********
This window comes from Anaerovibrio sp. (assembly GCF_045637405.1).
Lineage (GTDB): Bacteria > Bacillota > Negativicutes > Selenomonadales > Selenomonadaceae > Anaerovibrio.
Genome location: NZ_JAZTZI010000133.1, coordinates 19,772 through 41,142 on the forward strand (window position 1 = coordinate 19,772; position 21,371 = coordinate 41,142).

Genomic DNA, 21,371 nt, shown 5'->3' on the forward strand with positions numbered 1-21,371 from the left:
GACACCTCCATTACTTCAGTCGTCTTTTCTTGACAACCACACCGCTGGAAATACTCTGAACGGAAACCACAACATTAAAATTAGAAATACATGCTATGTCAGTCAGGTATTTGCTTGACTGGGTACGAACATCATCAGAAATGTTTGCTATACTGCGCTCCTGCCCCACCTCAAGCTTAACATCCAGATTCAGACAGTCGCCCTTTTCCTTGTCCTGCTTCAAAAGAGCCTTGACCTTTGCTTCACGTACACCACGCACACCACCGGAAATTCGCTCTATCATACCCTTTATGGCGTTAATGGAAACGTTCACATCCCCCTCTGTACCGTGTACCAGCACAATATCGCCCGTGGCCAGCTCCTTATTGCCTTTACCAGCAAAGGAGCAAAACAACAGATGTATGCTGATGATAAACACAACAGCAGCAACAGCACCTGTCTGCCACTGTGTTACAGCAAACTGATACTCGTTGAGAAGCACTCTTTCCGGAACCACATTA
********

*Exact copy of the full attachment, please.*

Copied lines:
This window comes from Anaerovibrio sp. (assembly GCF_045637405.1).
Lineage (GTDB): Bacteria > Bacillota > Negativicutes > Selenomonadales > Selenomonadaceae > Anaerovibrio.
Genome location: NZ_JAZTZI010000133.1, coordinates 19,772 through 41,142 on the forward strand (window position 1 = coordinate 19,772; position 21,371 = coordinate 41,142).

Genomic DNA, 21,371 nt, shown 5'->3' on the forward strand with positions numbered 1-21,371 from the left:
GACACCTCCATTACTTCAGTCGTCTTTTCTTGACAACCACACCGCTGGAAATACTCTGAACGGAAACCACAACATTAAAATTAGAAATACATGCTATGTCAGTCAGGTATTTGCTTGACTGGGTACGAACATCATCAGAAATGTTTGCTATACTGCGCTCCTGCCCCACCTCAAGCTTAACATCCAGATTCAGACAGTCGCCCTTTTCCTTGTCCTGCTTCAAAAGAGCCTTGACCTTTGCTTCACGTACACCACGCACACCACCGGAAATTCGCTCTATCATACCCTTTATGGCGTTAATGGAAACGTTCACATCCCCCTCTGTACCGTGTACCAGCACAATATCGCCCGTGGCCAGCTCCTTATTGCCTTTACCAGCAAAGGAGCAAAACAACAGATGTATGCTGATGATAAACACAACAGCAGCAACAGCACCTGTCTGCCACTGTGTTACAGCAAACTGATACTCGTTGAGAAGCACTCTTTCCGGAACCACATTA